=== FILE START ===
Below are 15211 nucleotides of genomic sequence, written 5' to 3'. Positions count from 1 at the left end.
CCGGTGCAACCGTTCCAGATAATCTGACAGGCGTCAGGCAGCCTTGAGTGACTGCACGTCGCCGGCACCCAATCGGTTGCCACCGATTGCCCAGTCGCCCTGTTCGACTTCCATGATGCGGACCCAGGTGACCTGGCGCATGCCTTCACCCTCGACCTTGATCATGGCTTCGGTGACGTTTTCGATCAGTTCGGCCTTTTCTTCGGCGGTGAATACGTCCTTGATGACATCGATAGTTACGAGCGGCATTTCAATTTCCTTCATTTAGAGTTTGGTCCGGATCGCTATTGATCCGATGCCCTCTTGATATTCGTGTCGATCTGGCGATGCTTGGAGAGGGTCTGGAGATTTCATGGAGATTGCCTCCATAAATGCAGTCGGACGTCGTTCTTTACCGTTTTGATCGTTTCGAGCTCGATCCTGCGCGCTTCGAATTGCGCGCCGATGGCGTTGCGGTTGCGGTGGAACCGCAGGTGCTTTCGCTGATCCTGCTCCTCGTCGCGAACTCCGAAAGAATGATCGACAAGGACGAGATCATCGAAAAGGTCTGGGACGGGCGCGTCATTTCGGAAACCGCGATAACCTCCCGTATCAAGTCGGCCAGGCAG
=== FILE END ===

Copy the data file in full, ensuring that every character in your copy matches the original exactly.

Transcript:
Below are 15211 nucleotides of genomic sequence, written 5' to 3'. Positions count from 1 at the left end.
CCGGTGCAACCGTTCCAGATAATCTGACAGGCGTCAGGCAGCCTTGAGTGACTGCACGTCGCCGGCACCCAATCGGTTGCCACCGATTGCCCAGTCGCCCTGTTCGACTTCCATGATGCGGACCCAGGTGACCTGGCGCATGCCTTCACCCTCGACCTTGATCATGGCTTCGGTGACGTTTTCGATCAGTTCGGCCTTTTCTTCGGCGGTGAATACGTCCTTGATGACATCGATAGTTACGAGCGGCATTTCAATTTCCTTCATTTAGAGTTTGGTCCGGATCGCTATTGATCCGATGCCCTCTTGATATTCGTGTCGATCTGGCGATGCTTGGAGAGGGTCTGGAGATTTCATGGAGATTGCCTCCATAAATGCAGTCGGACGTCGTTCTTTACCGTTTTGATCGTTTCGAGCTCGATCCTGCGCGCTTCGAATTGCGCGCCGATGGCGTTGCGGTTGCGGTGGAACCGCAGGTGCTTTCGCTGATCCTGCTCCTCGTCGCGAACTCCGAAAGAATGATCGACAAGGACGAGATCATCGAAAAGGTCTGGGACGGGCGCGTCATTTCGGAAACCGCGATAACCTCCCGTATCAAGTCGGCCAGGCAG